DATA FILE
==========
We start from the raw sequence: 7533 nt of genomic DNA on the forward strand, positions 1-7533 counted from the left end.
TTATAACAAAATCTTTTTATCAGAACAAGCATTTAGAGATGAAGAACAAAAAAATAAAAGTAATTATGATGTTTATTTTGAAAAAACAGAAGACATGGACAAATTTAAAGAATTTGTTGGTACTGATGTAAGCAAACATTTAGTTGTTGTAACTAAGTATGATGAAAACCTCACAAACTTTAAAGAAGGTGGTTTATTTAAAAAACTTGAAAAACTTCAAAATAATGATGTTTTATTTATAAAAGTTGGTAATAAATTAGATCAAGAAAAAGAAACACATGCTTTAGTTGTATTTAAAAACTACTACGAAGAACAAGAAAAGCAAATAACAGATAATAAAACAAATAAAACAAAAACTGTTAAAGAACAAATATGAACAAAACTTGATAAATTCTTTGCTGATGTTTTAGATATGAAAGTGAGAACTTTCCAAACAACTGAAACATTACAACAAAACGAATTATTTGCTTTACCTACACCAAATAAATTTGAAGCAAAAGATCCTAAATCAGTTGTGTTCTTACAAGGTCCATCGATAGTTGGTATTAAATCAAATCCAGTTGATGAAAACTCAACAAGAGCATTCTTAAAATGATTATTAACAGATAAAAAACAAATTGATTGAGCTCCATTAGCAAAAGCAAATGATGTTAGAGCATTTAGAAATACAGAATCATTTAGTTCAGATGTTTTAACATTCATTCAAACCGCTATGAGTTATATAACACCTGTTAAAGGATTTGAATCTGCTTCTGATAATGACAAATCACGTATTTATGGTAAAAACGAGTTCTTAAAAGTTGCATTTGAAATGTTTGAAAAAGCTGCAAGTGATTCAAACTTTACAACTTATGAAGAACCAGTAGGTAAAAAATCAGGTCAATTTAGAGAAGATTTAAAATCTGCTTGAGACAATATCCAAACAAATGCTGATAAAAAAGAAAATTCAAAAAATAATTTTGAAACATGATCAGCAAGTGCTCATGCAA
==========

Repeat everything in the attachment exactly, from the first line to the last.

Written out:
We start from the raw sequence: 7533 nt of genomic DNA on the forward strand, positions 1-7533 counted from the left end.
TTATAACAAAATCTTTTTATCAGAACAAGCATTTAGAGATGAAGAACAAAAAAATAAAAGTAATTATGATGTTTATTTTGAAAAAACAGAAGACATGGACAAATTTAAAGAATTTGTTGGTACTGATGTAAGCAAACATTTAGTTGTTGTAACTAAGTATGATGAAAACCTCACAAACTTTAAAGAAGGTGGTTTATTTAAAAAACTTGAAAAACTTCAAAATAATGATGTTTTATTTATAAAAGTTGGTAATAAATTAGATCAAGAAAAAGAAACACATGCTTTAGTTGTATTTAAAAACTACTACGAAGAACAAGAAAAGCAAATAACAGATAATAAAACAAATAAAACAAAAACTGTTAAAGAACAAATATGAACAAAACTTGATAAATTCTTTGCTGATGTTTTAGATATGAAAGTGAGAACTTTCCAAACAACTGAAACATTACAACAAAACGAATTATTTGCTTTACCTACACCAAATAAATTTGAAGCAAAAGATCCTAAATCAGTTGTGTTCTTACAAGGTCCATCGATAGTTGGTATTAAATCAAATCCAGTTGATGAAAACTCAACAAGAGCATTCTTAAAATGATTATTAACAGATAAAAAACAAATTGATTGAGCTCCATTAGCAAAAGCAAATGATGTTAGAGCATTTAGAAATACAGAATCATTTAGTTCAGATGTTTTAACATTCATTCAAACCGCTATGAGTTATATAACACCTGTTAAAGGATTTGAATCTGCTTCTGATAATGACAAATCACGTATTTATGGTAAAAACGAGTTCTTAAAAGTTGCATTTGAAATGTTTGAAAAAGCTGCAAGTGATTCAAACTTTACAACTTATGAAGAACCAGTAGGTAAAAAATCAGGTCAATTTAGAGAAGATTTAAAATCTGCTTGAGACAATATCCAAACAAATGCTGATAAAAAAGAAAATTCAAAAAATAATTTTGAAACATGATCAGCAAGTGCTCATGCAA